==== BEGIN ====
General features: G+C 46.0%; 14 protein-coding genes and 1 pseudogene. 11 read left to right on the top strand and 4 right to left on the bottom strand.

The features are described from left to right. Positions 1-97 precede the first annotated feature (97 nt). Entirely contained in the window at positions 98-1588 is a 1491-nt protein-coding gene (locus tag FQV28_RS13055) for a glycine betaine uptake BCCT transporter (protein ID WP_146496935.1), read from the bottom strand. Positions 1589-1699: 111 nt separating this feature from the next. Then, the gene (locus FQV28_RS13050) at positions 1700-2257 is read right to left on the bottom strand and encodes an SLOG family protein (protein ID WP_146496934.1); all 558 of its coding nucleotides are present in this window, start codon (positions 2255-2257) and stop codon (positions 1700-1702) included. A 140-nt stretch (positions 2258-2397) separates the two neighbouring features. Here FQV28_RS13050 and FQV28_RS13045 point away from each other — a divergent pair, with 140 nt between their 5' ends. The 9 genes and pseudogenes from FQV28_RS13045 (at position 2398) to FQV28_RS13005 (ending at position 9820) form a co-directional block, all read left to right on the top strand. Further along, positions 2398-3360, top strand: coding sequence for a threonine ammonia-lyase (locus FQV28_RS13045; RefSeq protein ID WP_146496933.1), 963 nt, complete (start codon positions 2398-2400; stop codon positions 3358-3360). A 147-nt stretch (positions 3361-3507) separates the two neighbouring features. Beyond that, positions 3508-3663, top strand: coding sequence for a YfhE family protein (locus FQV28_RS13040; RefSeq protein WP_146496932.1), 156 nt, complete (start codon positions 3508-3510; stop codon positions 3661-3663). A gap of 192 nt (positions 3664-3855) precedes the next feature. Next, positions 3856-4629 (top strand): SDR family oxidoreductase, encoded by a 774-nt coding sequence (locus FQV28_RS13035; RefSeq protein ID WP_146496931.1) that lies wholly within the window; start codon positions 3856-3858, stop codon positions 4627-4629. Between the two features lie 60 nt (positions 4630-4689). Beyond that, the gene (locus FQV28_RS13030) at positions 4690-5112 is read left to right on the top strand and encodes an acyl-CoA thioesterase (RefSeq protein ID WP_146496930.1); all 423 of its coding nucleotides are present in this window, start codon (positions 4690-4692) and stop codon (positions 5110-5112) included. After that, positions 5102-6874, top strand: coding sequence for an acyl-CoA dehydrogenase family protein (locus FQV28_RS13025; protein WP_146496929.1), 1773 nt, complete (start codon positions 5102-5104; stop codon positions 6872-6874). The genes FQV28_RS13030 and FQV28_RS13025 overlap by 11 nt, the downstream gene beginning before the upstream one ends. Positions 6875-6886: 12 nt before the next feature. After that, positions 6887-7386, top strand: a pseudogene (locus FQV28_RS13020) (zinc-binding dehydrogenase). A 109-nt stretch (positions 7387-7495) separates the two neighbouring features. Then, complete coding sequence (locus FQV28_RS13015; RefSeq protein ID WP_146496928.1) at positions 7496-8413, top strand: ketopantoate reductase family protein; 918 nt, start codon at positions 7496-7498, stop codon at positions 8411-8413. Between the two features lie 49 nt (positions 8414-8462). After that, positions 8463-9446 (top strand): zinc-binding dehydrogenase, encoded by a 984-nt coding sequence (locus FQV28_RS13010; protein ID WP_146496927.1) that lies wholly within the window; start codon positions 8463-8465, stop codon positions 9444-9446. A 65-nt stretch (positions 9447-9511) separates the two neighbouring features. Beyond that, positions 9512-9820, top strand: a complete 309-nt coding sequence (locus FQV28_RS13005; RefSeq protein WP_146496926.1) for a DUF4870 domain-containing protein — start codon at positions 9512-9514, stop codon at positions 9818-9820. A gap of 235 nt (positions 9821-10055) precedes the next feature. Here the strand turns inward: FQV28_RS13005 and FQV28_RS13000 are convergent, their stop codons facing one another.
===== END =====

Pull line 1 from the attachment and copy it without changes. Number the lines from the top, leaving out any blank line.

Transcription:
General features: G+C 46.0%; 14 protein-coding genes and 1 pseudogene. 11 read left to right on the top strand and 4 right to left on the bottom strand.